Firefighters battle a New Mexico wildfire, but officials say the Los Alamos nuclear weapons complex is under no immediate threat.
The laboratory has been shut down, and the adjacent town of Los Alamos, home to about 12,000 people, placed under a mandatory evacuation.
Flames reached the boundary of the 28,000-acre site, which is home to the nation’s largest supply of nuclear weapons, as fire crews attempted to douse spot fires carried onto the grounds by winds from the leading edge of the blaze.
Lab officials said on Monday night that radioactive and hazardous materials were safely beyond the fire’s reach, and that efforts in recent years to clear the area of dry brush and other potential ground fuels had paid off in helping firefighters keep the blaze at bay.
The facility has called in special teams to track readings from a network of 60 monitoring stations that measure levels of substances such as plutonium and uranium in the air “as a precaution”, according to lab director Charles McMillan.
“The health and safety of this community and our neighbours is our highest priority,” he said.
As of late Monday, the fire had scorched more than 50,000 acres in and around the Santa Fe National Forest, creeping to within four miles of the centre of the town of Los Alamos.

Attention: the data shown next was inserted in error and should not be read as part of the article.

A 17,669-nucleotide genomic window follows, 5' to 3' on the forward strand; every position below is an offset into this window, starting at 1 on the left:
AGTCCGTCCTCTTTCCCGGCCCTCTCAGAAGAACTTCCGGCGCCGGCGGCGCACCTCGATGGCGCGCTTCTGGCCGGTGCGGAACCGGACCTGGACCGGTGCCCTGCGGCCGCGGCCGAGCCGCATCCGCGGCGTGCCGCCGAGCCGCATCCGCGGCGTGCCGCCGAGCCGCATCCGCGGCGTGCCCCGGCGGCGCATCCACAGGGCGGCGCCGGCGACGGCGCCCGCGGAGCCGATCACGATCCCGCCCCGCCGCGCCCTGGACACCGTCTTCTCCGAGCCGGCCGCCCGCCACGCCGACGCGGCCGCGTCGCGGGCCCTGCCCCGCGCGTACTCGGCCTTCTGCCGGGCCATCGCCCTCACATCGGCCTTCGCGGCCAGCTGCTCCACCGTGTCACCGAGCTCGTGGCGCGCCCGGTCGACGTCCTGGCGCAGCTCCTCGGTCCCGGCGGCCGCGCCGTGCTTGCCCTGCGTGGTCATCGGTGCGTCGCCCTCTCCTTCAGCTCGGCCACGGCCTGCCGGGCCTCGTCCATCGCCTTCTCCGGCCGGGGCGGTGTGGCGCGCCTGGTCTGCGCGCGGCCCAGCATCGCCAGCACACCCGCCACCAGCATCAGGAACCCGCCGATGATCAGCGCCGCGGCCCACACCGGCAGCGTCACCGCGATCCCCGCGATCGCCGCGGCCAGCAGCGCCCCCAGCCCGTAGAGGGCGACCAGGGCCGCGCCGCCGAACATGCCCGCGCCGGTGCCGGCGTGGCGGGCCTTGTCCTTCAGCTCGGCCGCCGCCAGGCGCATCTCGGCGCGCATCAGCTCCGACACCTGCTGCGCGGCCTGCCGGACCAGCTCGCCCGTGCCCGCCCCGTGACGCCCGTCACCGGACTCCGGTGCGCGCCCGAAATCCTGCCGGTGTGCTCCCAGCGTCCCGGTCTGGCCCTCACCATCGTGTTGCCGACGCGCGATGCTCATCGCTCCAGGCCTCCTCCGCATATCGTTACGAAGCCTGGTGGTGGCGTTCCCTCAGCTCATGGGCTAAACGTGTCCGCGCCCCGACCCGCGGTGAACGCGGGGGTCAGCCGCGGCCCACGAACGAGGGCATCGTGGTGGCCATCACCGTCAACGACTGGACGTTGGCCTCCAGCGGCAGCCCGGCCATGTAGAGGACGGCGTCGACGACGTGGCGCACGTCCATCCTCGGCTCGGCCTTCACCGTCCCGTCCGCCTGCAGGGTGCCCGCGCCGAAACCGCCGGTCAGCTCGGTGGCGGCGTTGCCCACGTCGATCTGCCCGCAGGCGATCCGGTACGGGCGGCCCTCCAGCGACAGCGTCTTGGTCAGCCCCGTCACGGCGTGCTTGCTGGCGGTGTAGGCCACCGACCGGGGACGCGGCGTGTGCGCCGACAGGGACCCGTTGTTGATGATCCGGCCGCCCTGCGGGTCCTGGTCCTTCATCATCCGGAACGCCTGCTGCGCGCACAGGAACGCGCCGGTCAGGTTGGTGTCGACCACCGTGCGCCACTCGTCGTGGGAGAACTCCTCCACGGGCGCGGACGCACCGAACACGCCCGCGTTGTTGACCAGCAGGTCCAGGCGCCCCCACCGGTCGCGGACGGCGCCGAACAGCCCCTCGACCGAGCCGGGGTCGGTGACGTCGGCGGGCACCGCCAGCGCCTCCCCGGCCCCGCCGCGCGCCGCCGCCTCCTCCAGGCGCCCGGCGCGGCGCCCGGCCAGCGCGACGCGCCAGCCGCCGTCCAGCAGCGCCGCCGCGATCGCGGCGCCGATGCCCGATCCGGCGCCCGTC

High winds had forced the grounding of water-dropping helicopters and airplane tankers, limiting fire defences largely to the use of bulldozers and hand tools.
A return of hot, dry, windy weather was expected to keep fire conditions extremely volatile.
Lab spokesman Kevin Roark said earlier that explosive materials on the laboratory’s grounds were stored safely in underground bunkers reinforced with concrete, steel and earthen berms. The complex was established during World War Two as part of the Manhattan Project to develop the first atomic bomb.
A Joplin resident sits where his home used to be, after tornado devastation (Reuters)
The wildfires threatening Los Alamos are the latest in a series of extreme weather events in the US.
In early June flames tore across Arizona causing the state’s second largest wildfire. Hundreds of people were evacuated and thousands of firefighters were brought in to tackle the blaze.
In April and May hundreds of people were killed as deadly tornadoes spread across the American south.
President Obama was forced to declare a state of emergency in Alabama when the number of people killed there reached 131.
At the weekend the Souris river flooded the North Dakota city of Minot, affecting more than 3,000 homes and displacing more than 12,000 residents.
The rest of the world is also suffering from the effects of extreme weather.
A United Nations official has described the developing drought in eastern Africa as the worst in 60 years, with ten million people affected. The charity Save the Children says that conditions are becoming increasingly dire at the Dadaab refugee camp in Kenya, to which tens of thousands of refugees have fled.
Submerged homes in Minot, North Dakota (Reuters)